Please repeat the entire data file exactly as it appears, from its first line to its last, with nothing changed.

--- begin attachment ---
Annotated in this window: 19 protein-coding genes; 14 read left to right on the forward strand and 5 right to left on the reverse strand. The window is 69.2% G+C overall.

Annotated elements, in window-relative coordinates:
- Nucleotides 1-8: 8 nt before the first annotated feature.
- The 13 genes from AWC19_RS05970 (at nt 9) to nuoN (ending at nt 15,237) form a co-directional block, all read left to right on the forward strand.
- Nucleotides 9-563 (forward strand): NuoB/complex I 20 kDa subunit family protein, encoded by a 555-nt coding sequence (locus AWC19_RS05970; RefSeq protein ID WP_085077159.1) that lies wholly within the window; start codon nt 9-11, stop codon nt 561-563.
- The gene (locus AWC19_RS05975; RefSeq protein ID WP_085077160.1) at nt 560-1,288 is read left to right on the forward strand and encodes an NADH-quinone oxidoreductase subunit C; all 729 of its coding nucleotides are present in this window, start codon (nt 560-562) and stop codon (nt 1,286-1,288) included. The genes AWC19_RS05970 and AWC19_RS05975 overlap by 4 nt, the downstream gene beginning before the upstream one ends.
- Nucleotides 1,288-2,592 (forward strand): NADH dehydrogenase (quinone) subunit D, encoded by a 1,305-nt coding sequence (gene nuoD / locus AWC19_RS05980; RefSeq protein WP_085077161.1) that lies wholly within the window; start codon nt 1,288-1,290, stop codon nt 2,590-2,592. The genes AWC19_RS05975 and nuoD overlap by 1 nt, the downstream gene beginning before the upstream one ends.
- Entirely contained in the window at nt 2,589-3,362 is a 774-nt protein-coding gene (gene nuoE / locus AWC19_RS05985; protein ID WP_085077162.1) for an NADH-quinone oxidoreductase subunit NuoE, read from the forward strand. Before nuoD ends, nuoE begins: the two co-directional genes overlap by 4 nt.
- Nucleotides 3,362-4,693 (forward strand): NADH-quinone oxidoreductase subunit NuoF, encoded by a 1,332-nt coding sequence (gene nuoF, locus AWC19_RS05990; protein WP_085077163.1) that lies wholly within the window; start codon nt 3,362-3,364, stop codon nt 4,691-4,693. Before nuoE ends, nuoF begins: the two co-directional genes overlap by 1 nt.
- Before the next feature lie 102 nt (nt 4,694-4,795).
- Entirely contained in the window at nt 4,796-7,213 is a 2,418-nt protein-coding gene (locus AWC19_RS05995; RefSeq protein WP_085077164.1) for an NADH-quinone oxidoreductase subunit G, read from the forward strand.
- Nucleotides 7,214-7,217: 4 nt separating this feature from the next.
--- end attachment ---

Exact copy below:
Annotated in this window: 19 protein-coding genes; 14 read left to right on the forward strand and 5 right to left on the reverse strand. The window is 69.2% G+C overall.

Annotated elements, in window-relative coordinates:
- Nucleotides 1-8: 8 nt before the first annotated feature.
- The 13 genes from AWC19_RS05970 (at nt 9) to nuoN (ending at nt 15,237) form a co-directional block, all read left to right on the forward strand.
- Nucleotides 9-563 (forward strand): NuoB/complex I 20 kDa subunit family protein, encoded by a 555-nt coding sequence (locus AWC19_RS05970; RefSeq protein ID WP_085077159.1) that lies wholly within the window; start codon nt 9-11, stop codon nt 561-563.
- The gene (locus AWC19_RS05975; RefSeq protein ID WP_085077160.1) at nt 560-1,288 is read left to right on the forward strand and encodes an NADH-quinone oxidoreductase subunit C; all 729 of its coding nucleotides are present in this window, start codon (nt 560-562) and stop codon (nt 1,286-1,288) included. The genes AWC19_RS05970 and AWC19_RS05975 overlap by 4 nt, the downstream gene beginning before the upstream one ends.
- Nucleotides 1,288-2,592 (forward strand): NADH dehydrogenase (quinone) subunit D, encoded by a 1,305-nt coding sequence (gene nuoD / locus AWC19_RS05980; RefSeq protein WP_085077161.1) that lies wholly within the window; start codon nt 1,288-1,290, stop codon nt 2,590-2,592. The genes AWC19_RS05975 and nuoD overlap by 1 nt, the downstream gene beginning before the upstream one ends.
- Entirely contained in the window at nt 2,589-3,362 is a 774-nt protein-coding gene (gene nuoE / locus AWC19_RS05985; protein ID WP_085077162.1) for an NADH-quinone oxidoreductase subunit NuoE, read from the forward strand. Before nuoD ends, nuoE begins: the two co-directional genes overlap by 4 nt.
- Nucleotides 3,362-4,693 (forward strand): NADH-quinone oxidoreductase subunit NuoF, encoded by a 1,332-nt coding sequence (gene nuoF, locus AWC19_RS05990; protein WP_085077163.1) that lies wholly within the window; start codon nt 3,362-3,364, stop codon nt 4,691-4,693. Before nuoE ends, nuoF begins: the two co-directional genes overlap by 1 nt.
- Before the next feature lie 102 nt (nt 4,694-4,795).
- Entirely contained in the window at nt 4,796-7,213 is a 2,418-nt protein-coding gene (locus AWC19_RS05995; RefSeq protein WP_085077164.1) for an NADH-quinone oxidoreductase subunit G, read from the forward strand.
- Nucleotides 7,214-7,217: 4 nt separating this feature from the next.